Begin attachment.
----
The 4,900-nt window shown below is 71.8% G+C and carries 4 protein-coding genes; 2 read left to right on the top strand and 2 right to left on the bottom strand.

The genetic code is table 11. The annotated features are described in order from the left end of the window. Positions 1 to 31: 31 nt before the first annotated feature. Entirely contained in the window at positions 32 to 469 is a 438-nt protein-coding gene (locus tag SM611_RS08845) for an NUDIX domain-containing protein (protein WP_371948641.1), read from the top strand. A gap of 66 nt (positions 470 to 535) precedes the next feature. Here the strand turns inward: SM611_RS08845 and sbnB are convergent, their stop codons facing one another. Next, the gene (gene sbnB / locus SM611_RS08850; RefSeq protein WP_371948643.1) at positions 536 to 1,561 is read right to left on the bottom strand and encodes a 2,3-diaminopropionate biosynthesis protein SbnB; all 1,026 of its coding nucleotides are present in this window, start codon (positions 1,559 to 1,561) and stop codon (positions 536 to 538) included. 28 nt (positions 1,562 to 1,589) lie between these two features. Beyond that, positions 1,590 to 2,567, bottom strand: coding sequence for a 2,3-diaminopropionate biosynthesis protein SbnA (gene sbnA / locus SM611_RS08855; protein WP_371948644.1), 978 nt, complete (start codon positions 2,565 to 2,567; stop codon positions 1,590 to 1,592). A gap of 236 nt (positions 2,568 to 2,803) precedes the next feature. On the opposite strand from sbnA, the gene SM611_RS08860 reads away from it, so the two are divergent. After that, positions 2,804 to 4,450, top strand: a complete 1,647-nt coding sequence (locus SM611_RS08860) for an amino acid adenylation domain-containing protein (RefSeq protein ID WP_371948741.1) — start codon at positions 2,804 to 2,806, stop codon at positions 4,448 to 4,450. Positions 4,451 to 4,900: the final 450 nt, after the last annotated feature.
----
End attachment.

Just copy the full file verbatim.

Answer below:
The 4,900-nt window shown below is 71.8% G+C and carries 4 protein-coding genes; 2 read left to right on the top strand and 2 right to left on the bottom strand.

The genetic code is table 11. The annotated features are described in order from the left end of the window. Positions 1 to 31: 31 nt before the first annotated feature. Entirely contained in the window at positions 32 to 469 is a 438-nt protein-coding gene (locus tag SM611_RS08845) for an NUDIX domain-containing protein (protein WP_371948641.1), read from the top strand. A gap of 66 nt (positions 470 to 535) precedes the next feature. Here the strand turns inward: SM611_RS08845 and sbnB are convergent, their stop codons facing one another. Next, the gene (gene sbnB / locus SM611_RS08850; RefSeq protein WP_371948643.1) at positions 536 to 1,561 is read right to left on the bottom strand and encodes a 2,3-diaminopropionate biosynthesis protein SbnB; all 1,026 of its coding nucleotides are present in this window, start codon (positions 1,559 to 1,561) and stop codon (positions 536 to 538) included. 28 nt (positions 1,562 to 1,589) lie between these two features. Beyond that, positions 1,590 to 2,567, bottom strand: coding sequence for a 2,3-diaminopropionate biosynthesis protein SbnA (gene sbnA / locus SM611_RS08855; protein WP_371948644.1), 978 nt, complete (start codon positions 2,565 to 2,567; stop codon positions 1,590 to 1,592). A gap of 236 nt (positions 2,568 to 2,803) precedes the next feature. On the opposite strand from sbnA, the gene SM611_RS08860 reads away from it, so the two are divergent. After that, positions 2,804 to 4,450, top strand: a complete 1,647-nt coding sequence (locus SM611_RS08860) for an amino acid adenylation domain-containing protein (RefSeq protein ID WP_371948741.1) — start codon at positions 2,804 to 2,806, stop codon at positions 4,448 to 4,450. Positions 4,451 to 4,900: the final 450 nt, after the last annotated feature.